Response of the intermaxillary suture cartilage to alterations in masticatory function.код для вставкиСкачать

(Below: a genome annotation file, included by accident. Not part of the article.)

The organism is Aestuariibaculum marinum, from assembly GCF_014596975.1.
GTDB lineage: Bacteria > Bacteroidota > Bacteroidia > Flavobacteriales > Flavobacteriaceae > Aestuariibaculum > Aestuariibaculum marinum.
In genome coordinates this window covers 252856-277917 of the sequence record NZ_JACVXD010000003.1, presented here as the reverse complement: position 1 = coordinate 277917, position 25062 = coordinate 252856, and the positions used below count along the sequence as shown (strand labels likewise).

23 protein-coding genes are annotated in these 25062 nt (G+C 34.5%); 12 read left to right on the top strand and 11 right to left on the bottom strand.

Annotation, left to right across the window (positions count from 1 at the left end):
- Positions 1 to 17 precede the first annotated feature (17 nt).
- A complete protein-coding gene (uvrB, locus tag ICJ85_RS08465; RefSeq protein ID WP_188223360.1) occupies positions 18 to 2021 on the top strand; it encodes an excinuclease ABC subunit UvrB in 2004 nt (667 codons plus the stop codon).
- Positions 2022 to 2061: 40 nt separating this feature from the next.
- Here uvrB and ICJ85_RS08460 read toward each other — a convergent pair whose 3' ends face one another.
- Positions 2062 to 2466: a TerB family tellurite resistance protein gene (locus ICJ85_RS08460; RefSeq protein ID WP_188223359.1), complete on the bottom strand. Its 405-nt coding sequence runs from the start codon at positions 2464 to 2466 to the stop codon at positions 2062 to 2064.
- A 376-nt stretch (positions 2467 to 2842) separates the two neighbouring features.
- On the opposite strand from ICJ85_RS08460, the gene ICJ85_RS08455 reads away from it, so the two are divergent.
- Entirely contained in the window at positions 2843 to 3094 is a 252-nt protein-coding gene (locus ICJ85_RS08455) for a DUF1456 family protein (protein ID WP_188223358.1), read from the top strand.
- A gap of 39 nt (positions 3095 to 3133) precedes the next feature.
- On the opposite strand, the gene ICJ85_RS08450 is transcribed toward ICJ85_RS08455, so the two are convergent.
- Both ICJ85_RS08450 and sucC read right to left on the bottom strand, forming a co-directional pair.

THE ANATOMICAL RECORD 220:376-387 (1988) Response of the lntermaxillary Suture Cartilage to Alterations in Masticatory Function ROBERT J . HINTON Department of Anatomy, Baylor College of Dentistry, Dallas, TX 75246 ABSTRACT Like the condylar cartilage of the mandible, the cartilage at the intermaxillary suture in the rat is secondary in origin and persists well into adulthood. While the condylar cartilage is generally considered to be responsive to changes in its local biomechanical environment, little is known of the response of the intermaxillary suture cartilage to similar stimuli. In order to study the effect of changes in occlusal loads on intermaxillary suture cartilage metabolism, male weanling Sprague-Dawleyrats were divided into four groups: soft diet (to discourage molar mastication), incisor clipped (to discourage incision), incisor clippedsoft diet (both treatments), and control (untreated). At 39 days of age, the intermaxillary suture opposite the first molars was removed and compared to control tissue by using histological, histochemical, and biochemical analyses. Alcian blue-stained coronal sections demonstrated moderate decreases in staining intensity and decreased chondrocyte hypertrophy in the soft diet and incisor-clipped groups. However, sutures in the incisor-clippedsoft diet group showed a considerably reduced extent of cartilage and greatly diminished cartilage hypertrophy. [35S]-sulfateincorportion (dpdpg DNA) into acid-insoluble proteoglycans was significantly reduced (P<.01) in all three experimental groups compared t o controls. [35S] incorporation was further reduced in the incisor-clippedsoftdiet group relative to both of the other experimental groups. Staining for alkaline phosphatase activity showed decreased intensity in the experimental groups and was almost absent in the incisor-clipped soft diet group. These data demonstrate the plasticity of the intermaxillary suture cartilage and provide circumstantial evidence that the observed changes in cartilage morphology and metabolism may be attributable to alterations in the local biomechanical environment of the suture. In the craniofacial region, cartilage is formed at the margins of membranous bone during prenatal and early postnatal development. These sites of cartilage formation have usually been designated secondary cartilages based largely on their apparent derivation from periosteum and their formation apart from and later than the primary cartilaginous skeleton (Beresford,1981;Vinkka, 1982). In addition, certain secondary cartilages have been found to differ from primary cartilages in their structure: e.g., the nature of the cells undergoing mitosis and the mode of ossification (cf., Petrovic, 1972; Petrovic et al., 1975; Vinkka, 1982). In the young rat, numerous areas of secondary cartilage have been identified (Vinkka, 1982), but many of these are transitory in nature, and most do not persist long into postnatal life. An exception to this generalization is the cartilage which develops at the midline sutures of the palate: i.e., the intermaxillary and interpalatine sutures (Fig. 1). At the intermaxillary suture, cartilage has been identified both prenatally and postnatally in the rat (Pritchard et al., 1956; Mohammed, 1957;Anderson et al., 1967; Persson, 1973; Vinkka, 1982; Ghafari, 19841, mouse (LinderAronson and Larsson, 1965; Griffiths et al., 1967), and cat (Bloore et al., 1969). Although much less studied, small nodules of cartilage have been noted in the inter@ 1988 ALAN R. LISS, INC. palatine suture (Youssef, 1969; Vinkka, 1982). In the rat, cartilage is said to be present at the intermaxillary suture by the 19th to 20th day postinsemination (Mohammed, 1957;Vinkka, 1982)and continues to be found after birth and well into postnatal life, still persisting at 100 days of age (Ghafari, 1984). Vinkka (1982) has suggested that in its earlier stage of development, the intermaxillary suture cartilage may contribute to the increase in width of the palate in concert with the rapidly enlarging oral and nasal spaces occurring at this time. However, since growth in width of the rat palate is largely complete by 20 days of age (Anderson et al., 1967; Koskinen, 1977), he speculates that the cartilage noted at later stages of development is more likely a response to biomechanical forces resulting from the eruption of the first molars at 15-20 days and weaning at 21 days. In organ culture (Stutzmann and Petrovic, 1976), the cartilage at the intermaxillary suture exhibits the characteristics of a secondary rather than a primary cartilage: i.e., the dividing cells are undifferentiated mesenchymal cells rather than chondroblasts and its growth rate in vitro is similar to that Received September 4, 1986; accepted October 5, 1987. INTERMAXILLARY SUTURE CARTILAGE Fig. 1 . Schematic drawing of the rat palate showing the midline intermaxibry (IM) and interpalatine (IP)sutures. Dashed line in&Cat% the approximate area from which tissue was removed for biochemical and histochemical analyses. of other secondary cartilages but much less than primary cartilages. Consequently, it might be expected that this cartilage would be particularly responsive to alterations in its local biomechanical environment, much like the condylar cartilage of the mandible (Petrovic et al., 1975; Carlson et al., 1980). Yet, despite the many studies of normal growth and development of the intermaxillary suture cartilage, its possible response to changes in local biomechanical stimuli has been little studied. The purpose of this study is to investigate the effect of induced alterations in occlusal forces on morphology and metabolism of the intermaxillary suture cartilage. MATERIALS AND METHODS At 22 days of age (immediately following weaning), male Sprague-Dawley rats were divided into four groups of roughly 15 animals each. In one group, both the maxillary and mandibular incisor teeth were clipped to the level of the gingiva every other day. Since incision was eliminated or greatly hindered in these animals, they were provisioned with small hard rodent pellets available from bowls within the cages. A second group was fed a soft diet of ground rodent chow dissolved in water to the consistency of mush or a thick soup, supplied in bowls. Because incision was discouraged but not prohibited by the soft diet, a third group underwent incisor clipping in addition to the soft diet. A fourth group of untreated animals fed normal rat pellets constituted the control group. This resulted in four groups having roughly dichotomous states of occlusal forces at the incisor and molar teeth: incisor clipped: occlusal forces unaffected at molars but minimal a t incisors; soft diet: minimal occlusal forces a t molars but possibly some forces at incisors due to paramasticatory activities; incisor clippedsoft diet: minimal occlusal forces a t both molars and incisors; controls: both molar and incisor occlusion unaffected. 377 At 39 days of age, all animals were killed with a lethal injection of sodium pentobarbital (50 mg/ml). Two hours prior to death, most of the animals in each group were injected intravenously (femoral vein) with 1pCVg body weight of [35S] as sodium sulfate in water (New England Nuclear, specific activity = 767 mCi/mmole). In several animals in each group, sutures were removed for morphological examination using light microscope histology. Following fixation in neutral-buffered formalin, the tissues were decalcified in EDTA, dehydrated through graded ethanols, embedded in paraffin, and sectioned in the frontal plane at 5 pm. Sections were then stained with hematoxylin and eosin or with alcian blue 8GS (1% in 3% acetic acid) counterstained with Kernechtrot aluminum sulfate for mucopolysaccharides (Luna, 1968). Sutural tissue reserved for biochemical analysis was removed from the region opposite the maxillary first molar teeth (Fig. 11, since preliminary histological examination indicated cartilage to be always present in this area in control animals and to vary relatively little in its character and extent. However, this was not the case for adjacent areas (i.e., opposite the more distal molars or anterior to the first molars). Thus, care was taken not to remove tissue anterior to the first molars or posterior to the mesial edge of the second molars. Some adjacent bone was necessarily removed along with the sutural cartilage, but this was not considered to constitute a significant impediment to the biochemical analysis. Immediately following removal, the tissue sample was frozen at -20°C for later processing. Sutures reserved for analysis of [35S]-sulfateincorporation were homogenized in ice-cold 20% trichloroacetic acid (TCA) containing 10 mM sodium sulfate. The homogenates were placed on ice for 30 minutes and centrifuged a t 3,OOOg for 60 minutes. The precipitates were washed twice in 5 ml of ice-cold 10% TCA and hydrolyzed for 20 minutes in 2 ml of 10% TCA at 90°C. The hydrolyzate was placed on ice for 15 minutes and centrifuged a t 3,OOOg for 10 minutes a t 4°C. An aliquot (500 p1) of the supernatant (containing approximately 3 mg of tissue by weight) was added to 10 ml of ACS (aqueous counting scintillant, Amersham) and assayed for radioactivity in a Beckman LS 7500 scintillation counter. A further aliquot was utilized to estimate DNA content by using the diphenylamine method (Burton, 1956). Calf thymus DNA (Sigma) served as standard, and DNA content was read a t 600 nm. The results were expressed as d p d p g DNA in the acid-insoluble precipitate. In several animals in each group, sutures were incubated for alkaline phosphatase histochemistry by using the substituted naphthol method of Burstone (1961). Upon removal, the sutural tissue was placed in cold EDTA brought to a pH of approximately 6.0 with 0.1 N sodium hydroxide to preserve enzyme activity (Anderson, 1984). Following decalcification, the tissue was embedded in Tissue-Tek OCT compound (Miles Scientific, Naperville, IL 60566) and quick-frozen in isopentane cooled with dry ice; 10-pm sections were cut on a cryostat and then bathed in a 1% MgC12 solution for 4 hours to reactivate the enzyme activity (cf., Anderson, 1984). Sections were then incubated for 30 minutes in naphthol AS-MX phosphate in dimethylformamide and Tris buffer, pH 8.5, with Fast Red TR as the coupling agent, and counterstained with Mayer’s hematoxylin. Fig. 2. Intermaxillary suture in control rat. Coronal sections, alcian blue-Kernechtrot aluminum sulfate. Orig. magnif. x40. Darkest densities correspond to alcian blue staining. a: Oral half of suture cartilage. Note hypertrophic chondrocytes (arrows) adjacent to areas of vascular growth, suggesting an erosion front. Beginning about one- third of the way up from the oral surface, collagen bundles extend across the suture, giving the impression of transverse columns of cells. b: Nasal half of suture cartilage. Note again the transverse columns of cells and evidence of endochondral bone formation at the sutural margins. INTERMAXILLARY SUTURE CARTILAGE Sections from the control group and each experimental group were included in every round of staining to ensure that any differences in staining intensity among the groups would not be attributable to subtle variations in staining procedures or solutions from one round of staining to the next. R ESULTS Histology In 39-day-old control animals, the intermaxillary suture opposite the first molar was a butt-ended suture characterized by cartilage lining the adjacent bone borders, thereby fusing the right and left maxillary bones. Although no distinct midline could be demarcated, a progression from smaller cells near the middle of the sutural gap to mature chondrocytes to hypertrophic chondrocytes was apparent. In the oral half to lower third of the cartilage, the smaller cells in the central zone were rounded and tended to occur in nests of several cells that were often oriented in vertical columns (Fig. 2a). In the upper (or nasal) two-thirds or half of the suture, the central zone contained more slender, spindleshaped cells arranged in transverse rows across the sutural gap (Fig. 2b). Staining for mucopolysaccharides was present for nearly the entire height of the suture but was most intense in the oral half where the ground substance tended to bridge the sutural gap completely. In contrast, the more intensely stained areas diverged laterally as one approached the nasal surface, lending the areas of cartilage matrix staining a V-shaped appearance (Fig. 2a,b). In general, the oral half of the cartilage exhibited the greatest number of hypertrophic chondrocytes (Fig. 2a). The lateral extent of the cartilage was sometimes characterized by a sharp border with the maxillary bone, but other areas displayed evidence of an erosion front (Fig. 2a,b). The morphological appearance of the suture in the incisor-clipped and soft diet groups was not greatly different from that in control animals (Fig. 3a). Cartilage was still present along the entire height of the suture, and the orientation and character of the cells in the central zone were similar to control morphology. However, the areas of mucopolysaccharide staining did not bridge the sutural gap in the oral half of the cartilage as in controls and in general did not stain as intensely. Moreover, cartilage hypertrophy in the oral half of the cartilage was not as great as that seen in controls (Fig. 3b). By contrast, the animals receiving both treatments (incisor-clippedsoft diet animals) displayed a markedly different morphology from controls. Areas of mucopolysaccharide staining were drastically decreased throughout the height of the suture (Fig. 4a). In particular, a greatly diminished staining and reduced chondrocyte hypertrophy were evident in the oral half of the suture (Fig. 4b), the region of relatively greater staining and hypertrophy in controls. What staining was present occurred primarily in the nasal half of the suture and often in a very thin layer adjacent to the bone border or pericellularly around individual chondrocytes. In many sections, the areas of mucopolysaccharide staining were 379 separated from the sutural gap by a tissue containing cartilagelike cells in a matrix which did not stain for mucopolysaccharides (Fig. 4c). In fact, the overall appearance of the articulation resembled that of a typical fibrous suture with some remnants of mucopolysaccharide staining on its lateral margins. Vascularization, never present within the central zone of control sutures or those of the other experimental groups, was also noted. Morphometric Analysis In an attempt to quantitatively assess any differences in cartilage thickness and area among the groups, three measurements were taken: (1)width of the cartilage near the oral surface of the suture; (2) width of the cartilage near the nasal surface of the suture; and (3) total area occupied by cartilage. The measurements were obained by using the Bioquant System IV (R & M Biometrics, Inc.) morphometric software interfaced with a Zenith-158microcomputer to calculate the above parameters directly from images of the alcian blue-stained histological sections. Analysis of variance of these data provided results which largely confirmed visual impressions of the histology (Table 1).The only significant differenceswere noted in the incisor-clippedsoft diet sample, which had a smaller width at the nasal surface (P< .05) and a considerably smaller cartilage area (P<.01)than controls. Although the other two experimental groups showed generally lower dimensions than controls, no significant size differences in the sutural cartilage were detected, at least at these small sample sizes. Biochemical Analysis Incorporation of [35S]-sulfatewas reduced (P< .01) in all three experimental groups relative to controls (Table 2). In addition, incorporation in the incisor-clippedlsoft diet group was decreased further relative to the incisorclipped (PG.01) and soft diet (PG.05) groups. This resulted in a three-tiered array of incorporation values, with controls highest, incisor-clippedand soft diet groups intermediate, and the incisor-clippedsoft diet group lowest. Enzyme Histochemistry In control animals, staining for sites of alkaline phosphatase activity was most pronounced in the lateralmost extent of the cartilage adjacent to bone, with fainter staining present in the matrix surrounding the more medially located cells. Of the four groups, staining was most intense in control animals (Fig. 5a); incisor-clipped animals showed considerable, but somewhat less intense, staining (Fig. 5b). No apparent difference in staining pattern or intensity was noted between oral and nasal parts of the suture. Staining intensity in the other two groups was more attenuated. Tissue from soft-diet animals (Fig. 5c) exhibited considerably less enzyme activity than in control and somewhat less than in incisor-clipped animals. Staining was almost absent in incisor-clippedsoft diet animals (Fig. 5d), with only wisps of red coloration present at those sites stained bright red in other groups. 380 R.J. HINTON Fig. 3.Intermaxillary suture in incisor clipped rat. a: Overview. N, nasal aspect; 0, oral aspect. Note the diminished intensity of staining, especially in the oral half of the suture, in comparison to Figure 2a. Orig. magnif. ~ 4 0b:. Oral half of suture. P, oral perichondrium. Note the reduced chondrocyte hypertrophy (arrows) in the lower third of the suture (compare to Fig. 2a). Orig. magnif. ~ 4 0 . INTERMAXILLARY SUTURE CARTILAGE 381 Fig. 3%). TABLE 1. Widths and area of intermaxillary suture cartilage in control and experimental groups' Width Control Incisor clipped Soft diet Incisor-clipped soft diet F value oral (pm) nasal (pm) Area (pm2) 218.7 f 16.6 (4) 200.7 & 39.8 (5) 201.5 & 36.4 (3) 159.5 k 16.9 (3) 2.21 296.2 & 17.6 (4) 232.1 & 45.4 (5) 241.7 f 17.3 (3) 220.3 31.0* (3) 4.05 129,654.9 k 15,429.6 (4) 106,705.2 k 38,594.4 (5) 99,819.5 k 48,337.4 (3) 31,498.8 f 18,995.4**.t (3) 5.36 'Data are presented as mean standard deviation; sample sizes for each group are listed in parentheses below. The value for each animal represents the mean of the measurement from two histological sections. *Different from control sample at P < .05. **Different from control sample a t P 4 .01. ?Different from incisor clipped sample at P < .05. Fig. 4. Intermaxillary suture in incisorclippedsoft diet rat. a: Overview. Orig. magnif. x40. The suture has become largely fibrous, with small patches of mucopolysaccharide staining confined to the periphery (arrows). Note that collagen fibers across the suture are more undulating than the linear organization observed in the analogous region in Figures 2b and 3a. b: Oral half of suture, Orig. magnif. x40. P, oral periosteum; B, bone; S, suture. Note the isolated areas of mucopolysaccharide staining, mostly in the pericellular regions, and the small number of hypertrophic chondrocytes. c: Higher power of bone at sutural margin. Orig. magnif. x 160. B, bone of palatal process of maxilla; S, suture. Note that the areas of mucopolysaccharide staining ( C ) are separated from the suture by tissue containing cartilagelike cells but with matrix which does not stain for mucopolysaccharides (arrows). Note also evidence of vascular channels within the suture N ) . INTERMAXILLARY SUTURE CARTILAGE 383 Fig. 4@). hibited decreased [35S]-sulfate incorporation and staining for alkaline phosphatase relative to controls. Although a very limited number of comparative mor,35S1-sulfate incorporation phological studies have been performed, their findings (dpdccgDNA) are consistent with the data reported here. Koskinen Group (1977) noted a reduction in the amount of cartilage a t 89.0 16.6 Control the intermaxillary suture, especially on the operated (9) side, following unilateral resection of the masseter and Incisor clipped 69.6 temporalis muscles in 10-day-oldrats. Similarly, the in(9) 67.0 11.2* termaxillary suture has been shown to become fibrous Soft diet in rats which have undergone enucleation of the maxil(10) Incisor-clipped 50.8 6.5*? lary molars prior to eruption (Forbes and Al-Bareedi, 1986). Finally, Ghafari (1984) reported a decrease in the soft diet (10) F value 17.35 amount and intensity of staining for mucopolysaccharides at the rat intermaxillary suture following inser*Less than control groups at P < .01. tLess than soft diet group at P < .05; less than incisor-clipped group tion of a n appliance which displaced the buccal at P < .01. musculature away from the maxillary molar teeth. A possible explanation for the findings of this study may be that the lessening of occlusal loading engenDISCUSSlON dered by the restriction of incision or by the soft diet This study has demonstrated changes in the morphol- altered the forces transmitted from the dentition to the ogy of the intermaxillary suture cartilage, as well as region of the suture, thereby changing the biomechaniindications of alterations in its metabolism, subsequent cal environment in the vicinity of the cartilage. The to induced alterations in occlusal forces at the incisor region of the hard palate is thought to have evolved in and molar teeth. Although no obvious differences in mammals as a mechanism for strengthening the snout size or amount of cartilage were evident in the incisor- to withstand more strenuous occlusal loading (Thomaclipped or soft diet samples, chondrocyte hypertrophy son and Russell, 1986), with the resulting flexion of the was diminished in these groups and was greatly atten- palate (Badoux, 1966; Johnston, 1976). Moreover, comuated in the group receiving both treatments. In addi- pressive strains have been recorded in the palatal protion, the amount of cartilage was significantly reduced cesses of the maxilla during in vivo mastication in the in this latter group. All three experimental groups ex- dog (Kakudo and Amano, 1968).Secondary cartilage has TABLE 2. [35S]-sulfateincorporation (mean f SD) in control and experimental groups * * Fig. 5. Alkaline phosphatase histochemistry. Orig. magnif. x40. Blackened granules at periphery of suture indicate areas of enzyme activity. Nasal aspect of suture is at top; (a)control, (b) incisor-clipped, (el soft diet, (d) incisor-clippedisoft diet. INTERMAXILLARY SUTURE CARTILAGE 385 386 R.J. HINTON been shown to arise at the edges of avian membranous bone in response to intermittent compressive forces (Hall, 1968a,b, 1970).Moreover, growth of other secondary cartilages, most notably the condylar cartilage of the mandible, is known to be readily influenced by alterations in the local biomechanical environment (cf. Petrovic, 1972;Petrovic et al., 1975;Copray et al., 1985a,b). In particular, Copray et al. ( 198513)have demonstrated that the application of intermittent compressive forces to condylar cartilage explants in vitro increases the rate of matrix synthesis relative to freely growing control explants. These results are consistent with a larger body of data for articular cartilage (Eichelberger et al., 1952; Akeson et al., 1958; Kostenszky and Olah, 1972; Akeson et al., 1973; Caterson and Lowther, 1978; Radin et al., 1978; Veldhuijzen et al., 1974; Palmoski and Brandt, 1984). In most of these studies, [35S]-sulfateincorporation has been utilized as an index of the rate of matrix synthesis. Accordingly, the decreased incorporation noted in the experimental groups of this study may be indicative of a reduced rate of matrix synthesis by the chondrocytes. However, it is possible that increased turnover of labelled proteoglycans in these groups could produce a similar result. The other primary finding of this study concerns the variable reduction in alkaline phosphatase activity at the margins of the suture cartilage in the experimental groups. Although its exact role in the calcification process is still debatable (cf. Ali, 1983; Wuthier and Register, 1985), the involvement of alkaline phosphatase in tissue mineralization is well established. Accordingly, the enzyme histochemical data may be indicative of a decrease in the rate of mineralization at the lateral margins of the suture in certain or all of the experimental groups and perhaps is indicative of differences in the rate of transverse growth at the suture. Other studies (Watt and Williams, 1951; Beecher and Corruccini, 1981) have found growing rats fed a soft diet to have significantly narrower palatal width at the level of the first molars (i.e., the location of the intermaxillary suture cartilage). Since mineralization characteristically accompanies chondrocyte hypertrophy in the deeper layers of a cartilage, the diminished staining for alkaline phosphatase in experimental groups in which chondrocyte hypertrophy is also reduced is perhaps not surprising. Some recent studies have even suggested that the hypertrophic chondrocyte may synthesize macromolecules that are involved in the process of mineralization (cf. Poole et al., 1984;Cowell et al., 1987; Boden et al., 1987).Other instances in which the maturation of chondrocytes is retarded or absent, such as in certain forms of dwarfism (Boden et al., 1987)or in immobilization of a joint (Carlson et al., 19801, are also associated with reduced or impaired endochondral bone growth. In fact, the so-called “nonhypertrophic” stage of the condylar cartilage of the mandible is characteristic of the mature joint at which growth has essentially ceased (Durkin et al., 1973).However, the manner by which the biomechanical stimuli influence the mineralization process is less well understood. Perhaps the most relevant data are those of Copray and assbciates, who analyzed alkaline phosphatase activity in condylar cartilage explants subjected to compressive forces (Copray et al., 1985~).They found that the application of small intermittent compressive forces increased staining for alkaline phosphatase relative to freely growing in vitro controls. These results for secondary cartilage, which are paralleled by similar evidence for primary cartilage (Klein-Nulend et al., 19861, suggest that the rate of mineralization in the deeper layers of a cartilage may be responsive to alterations in biomechanical forces. Having said this, it cannot be concluded with certainty that the changes in the sutural cartilage observed in this study are attributable specifically to the alterations in occlusion. The snout region in the rat is very complex, with the continuously erupting incisors and the various cartilages of the nasal complex situated in proximity to the palate. Any of these neighboring structures may potentially influence growth at the intermaxillary suture. For example, Stutzmann and Petrovic (1976) have demonstrated that resection of the lateral cartilaginous portions of the ethmoid and the cartilage between the body and greater wings of the sphenoid results in decreased incorporation of [3H]-thymidine,lessened hypertrophy, and a reduction in the amount of cartilage at the rat intermaxillary suture. Perhaps of greater relevance to the current study, the intermaxillary suture forms a part of the floor of the area adjacent to the roots of the maxillary incisors. Since repeated cutting of the incisors has been shown to accelerate their rate of eruption (Taylor and Butcher, 1951;Ness, 1956; Chiba et al., 19761, it is posible that the alterations at the sutural cartilage may be related to this factor rather than to the lack of incision. However, provisioning of rats with a soft or finely ground diet has been shown to reduce the rate of incisal eruption (Taylor and Butcher, 1951; Kiliaridis, 1986).Moreover, these contrasting effects on rate of eruption have been found to produce a rate little different from controls in animals undergoing both incisor clipping and soft diet (Kiliaridis, 1986). Thus, induced variation in the rate of incisor eruption, taken alone, would not appear to account for the changes in suture cartilage morphology demonstrated in this study. CONCLUSIONS This study has demonstrated that changes in dietary consistency andor incisor amputation can result in alterations of varying magnitude in the morphology and the metabolism of the intermaxillary suture cartilage, with the suture becoming largely fibrous in animals receiving both treatments. Although the complexity of the snout region makes it difficult to attribute these changes with certainty to a single factor, these data provide further insight into the responsiveness of the intermaxillary suture cartilage during postnatal life. The findings of this study also underscore the adaptive and sometimes transient character of secondary cartilages in the craniofacial region. ACKNOWLEDGMENTS This work was supported by NIH grant DE06982 from the National Institute for Dental Research and by Biomedical Research Support Grant funds from the Baylor College of Dentistry. Thanks are due Trina Morgan for technical assistance. INTERMAXILLARY SUTURE CARTILAGE LITERATURE CITED Akeson, W.H., L. Eichelberger, and M. Roma 1958 Biochemical studies of articular cartilage. 11. Values following the denervation of a n extremity. J. Bone Joint Surg., 40:153-162. Akeson, W.H., S.L.Y. Woo, D. Amiel, R.D. Coutts, and D. 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